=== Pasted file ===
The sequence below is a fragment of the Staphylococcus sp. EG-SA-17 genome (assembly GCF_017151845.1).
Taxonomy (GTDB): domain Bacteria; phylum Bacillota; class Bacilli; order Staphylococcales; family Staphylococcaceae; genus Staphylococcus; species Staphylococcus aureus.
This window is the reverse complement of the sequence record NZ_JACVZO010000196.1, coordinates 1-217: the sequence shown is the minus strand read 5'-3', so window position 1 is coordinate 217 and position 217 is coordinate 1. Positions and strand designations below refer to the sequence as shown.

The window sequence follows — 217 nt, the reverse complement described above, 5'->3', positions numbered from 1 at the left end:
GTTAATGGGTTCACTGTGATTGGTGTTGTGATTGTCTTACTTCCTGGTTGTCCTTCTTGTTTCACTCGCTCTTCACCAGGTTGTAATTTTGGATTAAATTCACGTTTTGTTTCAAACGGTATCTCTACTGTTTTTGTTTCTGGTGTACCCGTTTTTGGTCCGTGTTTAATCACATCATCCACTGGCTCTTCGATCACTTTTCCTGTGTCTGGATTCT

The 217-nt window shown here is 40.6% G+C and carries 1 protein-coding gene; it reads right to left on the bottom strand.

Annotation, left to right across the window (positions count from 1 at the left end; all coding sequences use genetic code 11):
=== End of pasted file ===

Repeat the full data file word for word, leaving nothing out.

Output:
The sequence below is a fragment of the Staphylococcus sp. EG-SA-17 genome (assembly GCF_017151845.1).
Taxonomy (GTDB): domain Bacteria; phylum Bacillota; class Bacilli; order Staphylococcales; family Staphylococcaceae; genus Staphylococcus; species Staphylococcus aureus.
This window is the reverse complement of the sequence record NZ_JACVZO010000196.1, coordinates 1-217: the sequence shown is the minus strand read 5'-3', so window position 1 is coordinate 217 and position 217 is coordinate 1. Positions and strand designations below refer to the sequence as shown.

The window sequence follows — 217 nt, the reverse complement described above, 5'->3', positions numbered from 1 at the left end:
GTTAATGGGTTCACTGTGATTGGTGTTGTGATTGTCTTACTTCCTGGTTGTCCTTCTTGTTTCACTCGCTCTTCACCAGGTTGTAATTTTGGATTAAATTCACGTTTTGTTTCAAACGGTATCTCTACTGTTTTTGTTTCTGGTGTACCCGTTTTTGGTCCGTGTTTAATCACATCATCCACTGGCTCTTCGATCACTTTTCCTGTGTCTGGATTCT

The 217-nt window shown here is 40.6% G+C and carries 1 protein-coding gene; it reads right to left on the bottom strand.

Annotation, left to right across the window (positions count from 1 at the left end; all coding sequences use genetic code 11):